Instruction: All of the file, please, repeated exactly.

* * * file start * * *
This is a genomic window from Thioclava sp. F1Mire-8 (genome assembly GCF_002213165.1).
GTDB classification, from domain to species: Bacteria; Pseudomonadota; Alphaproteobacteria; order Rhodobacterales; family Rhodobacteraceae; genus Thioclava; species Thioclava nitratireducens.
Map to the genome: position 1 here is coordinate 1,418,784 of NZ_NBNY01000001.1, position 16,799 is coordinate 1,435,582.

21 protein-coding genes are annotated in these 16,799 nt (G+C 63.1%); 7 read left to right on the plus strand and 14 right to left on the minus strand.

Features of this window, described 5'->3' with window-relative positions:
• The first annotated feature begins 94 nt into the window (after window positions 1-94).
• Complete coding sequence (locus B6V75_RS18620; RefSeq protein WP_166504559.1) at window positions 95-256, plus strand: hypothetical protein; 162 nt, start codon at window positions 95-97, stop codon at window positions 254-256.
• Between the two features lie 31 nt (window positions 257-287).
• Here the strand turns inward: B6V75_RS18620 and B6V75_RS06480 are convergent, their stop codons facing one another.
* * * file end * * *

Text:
This is a genomic window from Thioclava sp. F1Mire-8 (genome assembly GCF_002213165.1).
GTDB classification, from domain to species: Bacteria; Pseudomonadota; Alphaproteobacteria; order Rhodobacterales; family Rhodobacteraceae; genus Thioclava; species Thioclava nitratireducens.
Map to the genome: position 1 here is coordinate 1,418,784 of NZ_NBNY01000001.1, position 16,799 is coordinate 1,435,582.

21 protein-coding genes are annotated in these 16,799 nt (G+C 63.1%); 7 read left to right on the plus strand and 14 right to left on the minus strand.

Features of this window, described 5'->3' with window-relative positions:
• The first annotated feature begins 94 nt into the window (after window positions 1-94).
• Complete coding sequence (locus B6V75_RS18620; RefSeq protein WP_166504559.1) at window positions 95-256, plus strand: hypothetical protein; 162 nt, start codon at window positions 95-97, stop codon at window positions 254-256.
• Between the two features lie 31 nt (window positions 257-287).
• Here the strand turns inward: B6V75_RS18620 and B6V75_RS06480 are convergent, their stop codons facing one another.